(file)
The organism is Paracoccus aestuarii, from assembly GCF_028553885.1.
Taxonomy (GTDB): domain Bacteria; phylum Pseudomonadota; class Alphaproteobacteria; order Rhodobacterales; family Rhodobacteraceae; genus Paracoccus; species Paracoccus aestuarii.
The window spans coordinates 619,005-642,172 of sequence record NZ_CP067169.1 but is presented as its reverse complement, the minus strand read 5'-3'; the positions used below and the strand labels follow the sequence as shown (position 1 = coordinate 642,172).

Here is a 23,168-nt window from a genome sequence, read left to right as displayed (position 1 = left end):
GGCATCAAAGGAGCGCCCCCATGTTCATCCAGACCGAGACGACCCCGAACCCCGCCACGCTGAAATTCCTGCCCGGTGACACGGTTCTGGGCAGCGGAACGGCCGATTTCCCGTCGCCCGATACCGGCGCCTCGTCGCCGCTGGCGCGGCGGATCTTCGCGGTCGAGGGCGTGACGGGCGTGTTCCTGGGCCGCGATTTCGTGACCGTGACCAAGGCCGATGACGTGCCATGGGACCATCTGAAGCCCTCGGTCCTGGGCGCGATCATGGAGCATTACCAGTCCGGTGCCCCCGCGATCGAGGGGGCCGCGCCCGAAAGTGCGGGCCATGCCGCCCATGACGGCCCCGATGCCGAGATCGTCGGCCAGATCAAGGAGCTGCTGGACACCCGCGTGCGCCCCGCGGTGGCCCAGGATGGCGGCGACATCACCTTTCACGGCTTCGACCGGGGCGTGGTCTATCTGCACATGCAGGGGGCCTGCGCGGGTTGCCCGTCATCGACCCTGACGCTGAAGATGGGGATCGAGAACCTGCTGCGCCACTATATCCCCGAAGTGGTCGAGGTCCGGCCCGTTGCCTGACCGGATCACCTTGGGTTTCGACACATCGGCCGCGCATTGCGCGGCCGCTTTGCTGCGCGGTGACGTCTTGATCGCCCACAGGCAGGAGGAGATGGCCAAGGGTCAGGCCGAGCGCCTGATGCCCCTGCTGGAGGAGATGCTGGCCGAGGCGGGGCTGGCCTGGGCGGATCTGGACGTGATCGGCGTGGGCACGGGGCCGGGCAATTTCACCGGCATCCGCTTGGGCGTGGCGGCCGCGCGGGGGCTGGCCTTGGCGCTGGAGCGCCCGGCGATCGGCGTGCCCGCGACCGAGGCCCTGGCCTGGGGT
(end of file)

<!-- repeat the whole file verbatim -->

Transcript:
The organism is Paracoccus aestuarii, from assembly GCF_028553885.1.
Taxonomy (GTDB): domain Bacteria; phylum Pseudomonadota; class Alphaproteobacteria; order Rhodobacterales; family Rhodobacteraceae; genus Paracoccus; species Paracoccus aestuarii.
The window spans coordinates 619,005-642,172 of sequence record NZ_CP067169.1 but is presented as its reverse complement, the minus strand read 5'-3'; the positions used below and the strand labels follow the sequence as shown (position 1 = coordinate 642,172).

Here is a 23,168-nt window from a genome sequence, read left to right as displayed (position 1 = left end):
GGCATCAAAGGAGCGCCCCCATGTTCATCCAGACCGAGACGACCCCGAACCCCGCCACGCTGAAATTCCTGCCCGGTGACACGGTTCTGGGCAGCGGAACGGCCGATTTCCCGTCGCCCGATACCGGCGCCTCGTCGCCGCTGGCGCGGCGGATCTTCGCGGTCGAGGGCGTGACGGGCGTGTTCCTGGGCCGCGATTTCGTGACCGTGACCAAGGCCGATGACGTGCCATGGGACCATCTGAAGCCCTCGGTCCTGGGCGCGATCATGGAGCATTACCAGTCCGGTGCCCCCGCGATCGAGGGGGCCGCGCCCGAAAGTGCGGGCCATGCCGCCCATGACGGCCCCGATGCCGAGATCGTCGGCCAGATCAAGGAGCTGCTGGACACCCGCGTGCGCCCCGCGGTGGCCCAGGATGGCGGCGACATCACCTTTCACGGCTTCGACCGGGGCGTGGTCTATCTGCACATGCAGGGGGCCTGCGCGGGTTGCCCGTCATCGACCCTGACGCTGAAGATGGGGATCGAGAACCTGCTGCGCCACTATATCCCCGAAGTGGTCGAGGTCCGGCCCGTTGCCTGACCGGATCACCTTGGGTTTCGACACATCGGCCGCGCATTGCGCGGCCGCTTTGCTGCGCGGTGACGTCTTGATCGCCCACAGGCAGGAGGAGATGGCCAAGGGTCAGGCCGAGCGCCTGATGCCCCTGCTGGAGGAGATGCTGGCCGAGGCGGGGCTGGCCTGGGCGGATCTGGACGTGATCGGCGTGGGCACGGGGCCGGGCAATTTCACCGGCATCCGCTTGGGCGTGGCGGCCGCGCGGGGGCTGGCCTTGGCGCTGGAGCGCCCGGCGATCGGCGTGCCCGCGACCGAGGCCCTGGCCTGGGGT